Don Buddin: Houston’s 1st MLB Shortstop

Don Buddin (L) celebrates a road win with Houston Colt .45 first baseman Norm Larker at some point in his brief 1962 local job as the club's shortstop.

Don Buddin (L) celebrates a road win with Houston Colt .45 first baseman Norm Larker at some point in his brief 1962 local job as the club’s shortstop.

When the Houston Colt .45’s took the field at Colt Stadium to play their first-ever game in the major leagues on April 10, 1962 against the visiting Chicago Cubs, an almost 28 years old fellow named Don Buddin trotted out to play shortstop as the first man in history to handle that job for our local heroes. He batted eighth in the order; he played errorless, uneventful ball in the field; and he went oh for three at the plate. Along with pitcher Bobby Shantz,   Buddin was the only regular to go hitless in the Colts’ 13-hit, 11-2 mashing of the Cubs that monumental day in Houston baseball history.

Don Buddin (BR/TR) (5’11”, 178 lb.) only had 40 total games in the early season of 1962, but his coming and going, to and from Houston, are both summarily interesting, if nothing else beyond the fact that he really was in actuality our town’s first big league shortstop.

Let’s retrace how he got here:

The Colts already had a couple of candidates for shortstop courtesy of the special 1961 National League expansion draft that was held for the purpose of stocking both of the two new franchises awarded to Houston and New York so they could begin NL play in 1962. The New York club, of course, was set to be called the Mets. Infielders Eddie Bressoud from San Francisco (#1) and Bob Lillis (#5) from St. Louis were both drafted by Houston with the shortstop position in mind, but Bressoud would never see a field shot at that job.

Don Buddin 1st Shortstop Houston Colt ,45's April 10, 1962

Don Buddin
1st Shortstop
Houston Colt ,45’s
April 10, 1962

On November 26, 1961, Houston traded Bressoud to the Boston Red Sox for shortstop Don Buddin. Then, on July 20, 1962, Houston looked at Buddin’s .163 for 40 games and sold his contract to the Detroit Tigers. Buddin would hit well enough at Detroit to bring his total season average up to .196 by year’s end. Meanwhile, as these things so often go, Eddie Bressoud batted .277 with 14 homers for the 1962 Boston Red Sox.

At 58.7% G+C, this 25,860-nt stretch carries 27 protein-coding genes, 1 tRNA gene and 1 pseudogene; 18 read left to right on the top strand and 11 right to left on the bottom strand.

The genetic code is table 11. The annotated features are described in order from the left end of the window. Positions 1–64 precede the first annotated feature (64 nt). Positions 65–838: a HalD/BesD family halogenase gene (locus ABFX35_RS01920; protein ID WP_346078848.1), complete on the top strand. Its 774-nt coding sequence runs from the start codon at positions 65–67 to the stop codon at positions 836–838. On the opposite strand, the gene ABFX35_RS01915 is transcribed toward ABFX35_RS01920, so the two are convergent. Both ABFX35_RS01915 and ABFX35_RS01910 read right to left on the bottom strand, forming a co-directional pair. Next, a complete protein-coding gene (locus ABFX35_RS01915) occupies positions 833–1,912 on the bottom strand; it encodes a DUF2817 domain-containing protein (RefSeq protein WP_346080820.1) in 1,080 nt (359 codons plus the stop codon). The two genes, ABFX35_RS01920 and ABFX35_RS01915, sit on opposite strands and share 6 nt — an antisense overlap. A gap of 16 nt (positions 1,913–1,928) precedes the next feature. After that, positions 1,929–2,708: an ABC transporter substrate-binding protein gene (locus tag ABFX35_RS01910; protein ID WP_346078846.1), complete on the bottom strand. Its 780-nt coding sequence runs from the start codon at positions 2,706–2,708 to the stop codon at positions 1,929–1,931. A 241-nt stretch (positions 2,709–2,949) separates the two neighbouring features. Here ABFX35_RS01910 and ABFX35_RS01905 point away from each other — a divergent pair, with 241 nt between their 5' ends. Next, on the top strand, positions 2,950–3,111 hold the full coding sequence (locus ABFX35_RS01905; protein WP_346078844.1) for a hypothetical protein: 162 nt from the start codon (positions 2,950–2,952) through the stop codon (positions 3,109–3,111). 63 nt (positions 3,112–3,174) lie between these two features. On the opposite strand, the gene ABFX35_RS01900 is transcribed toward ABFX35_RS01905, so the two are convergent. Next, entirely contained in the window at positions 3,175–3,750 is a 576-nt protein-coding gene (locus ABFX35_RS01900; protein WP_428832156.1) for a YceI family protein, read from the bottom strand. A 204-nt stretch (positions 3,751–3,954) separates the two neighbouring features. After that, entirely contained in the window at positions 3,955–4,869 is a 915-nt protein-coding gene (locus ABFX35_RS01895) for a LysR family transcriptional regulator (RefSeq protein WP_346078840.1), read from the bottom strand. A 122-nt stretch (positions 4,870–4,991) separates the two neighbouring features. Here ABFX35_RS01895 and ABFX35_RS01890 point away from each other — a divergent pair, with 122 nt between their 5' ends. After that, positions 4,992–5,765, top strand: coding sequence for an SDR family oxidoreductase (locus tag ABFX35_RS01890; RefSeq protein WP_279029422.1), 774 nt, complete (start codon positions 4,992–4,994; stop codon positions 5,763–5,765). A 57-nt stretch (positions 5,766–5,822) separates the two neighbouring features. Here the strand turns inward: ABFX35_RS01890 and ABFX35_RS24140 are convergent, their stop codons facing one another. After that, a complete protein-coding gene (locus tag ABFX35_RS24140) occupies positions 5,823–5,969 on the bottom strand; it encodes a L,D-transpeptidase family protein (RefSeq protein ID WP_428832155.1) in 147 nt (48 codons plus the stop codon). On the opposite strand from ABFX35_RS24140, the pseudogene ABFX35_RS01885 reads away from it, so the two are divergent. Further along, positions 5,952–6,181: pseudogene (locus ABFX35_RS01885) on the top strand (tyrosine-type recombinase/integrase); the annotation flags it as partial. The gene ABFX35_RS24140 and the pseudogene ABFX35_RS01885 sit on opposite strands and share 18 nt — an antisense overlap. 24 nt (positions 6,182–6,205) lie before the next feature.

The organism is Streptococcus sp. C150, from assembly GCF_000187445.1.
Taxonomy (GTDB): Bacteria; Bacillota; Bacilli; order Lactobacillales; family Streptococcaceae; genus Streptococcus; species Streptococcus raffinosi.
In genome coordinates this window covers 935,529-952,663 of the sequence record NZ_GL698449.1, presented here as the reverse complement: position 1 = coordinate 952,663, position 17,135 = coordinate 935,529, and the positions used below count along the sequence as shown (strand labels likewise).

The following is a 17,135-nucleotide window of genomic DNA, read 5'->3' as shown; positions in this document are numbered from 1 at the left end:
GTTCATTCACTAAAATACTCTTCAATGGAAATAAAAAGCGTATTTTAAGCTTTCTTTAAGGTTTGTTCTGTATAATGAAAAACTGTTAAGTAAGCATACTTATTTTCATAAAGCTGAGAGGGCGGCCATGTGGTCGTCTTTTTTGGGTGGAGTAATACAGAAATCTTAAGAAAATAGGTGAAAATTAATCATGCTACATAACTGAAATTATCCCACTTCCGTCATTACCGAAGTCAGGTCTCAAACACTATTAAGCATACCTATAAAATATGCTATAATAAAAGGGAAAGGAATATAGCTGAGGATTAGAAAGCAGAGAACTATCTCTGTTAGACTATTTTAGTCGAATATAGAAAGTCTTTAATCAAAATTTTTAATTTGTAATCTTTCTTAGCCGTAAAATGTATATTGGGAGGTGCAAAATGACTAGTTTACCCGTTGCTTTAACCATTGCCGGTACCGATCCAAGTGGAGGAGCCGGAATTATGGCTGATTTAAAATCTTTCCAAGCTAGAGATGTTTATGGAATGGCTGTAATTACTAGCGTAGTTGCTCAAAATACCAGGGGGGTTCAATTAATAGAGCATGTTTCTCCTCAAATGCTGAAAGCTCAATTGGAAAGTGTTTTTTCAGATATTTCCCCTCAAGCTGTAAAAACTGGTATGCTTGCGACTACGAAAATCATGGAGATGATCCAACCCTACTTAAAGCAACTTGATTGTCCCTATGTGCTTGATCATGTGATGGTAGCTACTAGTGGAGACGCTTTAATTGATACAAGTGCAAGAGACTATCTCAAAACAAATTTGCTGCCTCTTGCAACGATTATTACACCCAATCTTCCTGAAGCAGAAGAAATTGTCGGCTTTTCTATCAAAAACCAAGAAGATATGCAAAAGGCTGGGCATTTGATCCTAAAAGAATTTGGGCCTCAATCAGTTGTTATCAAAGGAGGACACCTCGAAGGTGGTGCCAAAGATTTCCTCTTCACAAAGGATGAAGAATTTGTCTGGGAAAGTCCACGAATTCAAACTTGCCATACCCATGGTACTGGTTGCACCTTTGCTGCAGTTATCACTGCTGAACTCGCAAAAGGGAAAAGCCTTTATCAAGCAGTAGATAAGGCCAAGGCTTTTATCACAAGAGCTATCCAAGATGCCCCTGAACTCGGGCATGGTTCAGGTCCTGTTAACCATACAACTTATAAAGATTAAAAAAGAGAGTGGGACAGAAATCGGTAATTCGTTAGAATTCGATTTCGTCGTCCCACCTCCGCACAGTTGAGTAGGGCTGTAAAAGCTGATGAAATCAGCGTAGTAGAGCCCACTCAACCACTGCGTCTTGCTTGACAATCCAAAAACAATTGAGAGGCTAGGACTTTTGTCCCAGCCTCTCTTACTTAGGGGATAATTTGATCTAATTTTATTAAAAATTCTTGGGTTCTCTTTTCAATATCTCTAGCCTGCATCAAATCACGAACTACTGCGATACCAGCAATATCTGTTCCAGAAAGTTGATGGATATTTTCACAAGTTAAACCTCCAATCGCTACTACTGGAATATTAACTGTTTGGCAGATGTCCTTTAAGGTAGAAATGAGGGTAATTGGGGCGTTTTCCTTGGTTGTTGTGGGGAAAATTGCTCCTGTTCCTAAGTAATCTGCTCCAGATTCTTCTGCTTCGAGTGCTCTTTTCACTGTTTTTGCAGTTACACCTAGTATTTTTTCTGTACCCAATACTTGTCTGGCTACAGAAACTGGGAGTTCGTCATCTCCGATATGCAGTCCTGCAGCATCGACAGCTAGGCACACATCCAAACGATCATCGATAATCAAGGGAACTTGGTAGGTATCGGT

Don Buddin’s 6-year MLB career was done after 1962. He took a .241 career MLB batting average with him. Eddie Bressoud finished a 12-year MLB career in 1967 with a .252 batting average.

Don Buddin was born on May 5, 1934 in Turbeville, South Carolina. He passed away on June 30, 2011 in Greenville, South Carolina at the age of 77.

At least you got there first, Mr. Buddin. Thanks for contributing to our local history by being there on record as our first Houston Colt .45 shortstop.

Tags: ,

7 Responses to “Don Buddin: Houston’s 1st MLB Shortstop”

  1. Darrell Pittman Says:

    He also hit Houston’s first major-league grand slam, on June 10, 1962 at Colt Stadium off Joe Moeller in a 9-7 loss to the Dodgers (the nightcap of a doubleheader)

  2. Darrell Pittman Says:

    You can listen fo Al Helfer’s call of Buddin’s salami here: http://astrosdaily.com/audio/62buddin.mp3

  3. Mark W. Says:

    And then we had a young fellow who came up to the Colt .45s in July after distinguishing himself nicely at Oklahoma City, named J.C. Hartman.

  4. Mark W. Says:

    Dan Shaughnessy wrote something of a tribute to Buddin shortly after he died in 2011. Reading it made me rather sad. Here’s the link.
    http://www.boston.com/sports/baseball/redsox/articles/2011/07/07/buddin_fielded_plenty_of_criticism_during_red_sox_career/

  5. Mark W. Says:

    Here’s a more sharply analytical article from FANGRAPHS.

    http://www.fangraphs.com/blogs/death-of-don-buddin-the-man-boston-booed/

  6. Peter Denman Says:

    On a different subject, I ran across a photo of the 1933 Buffs; probably you have it already. I thought I’d check, though, so if you can use it please let me know at the email address below.

  7. Peter Denman Says:

    I said the email address below, but am not sure it is visible; anyway, no doubt you have it…

Leave a Reply

Fill in your details below or click an icon to log in:

WordPress.com Logo

You are commenting using your WordPress.com account. Log Out /  Change )

Google photo

You are commenting using your Google account. Log Out /  Change )

Twitter picture

You are commenting using your Twitter account. Log Out /  Change )

Facebook photo

You are commenting using your Facebook account. Log Out /  Change )

Connecting to %s


%d bloggers like this: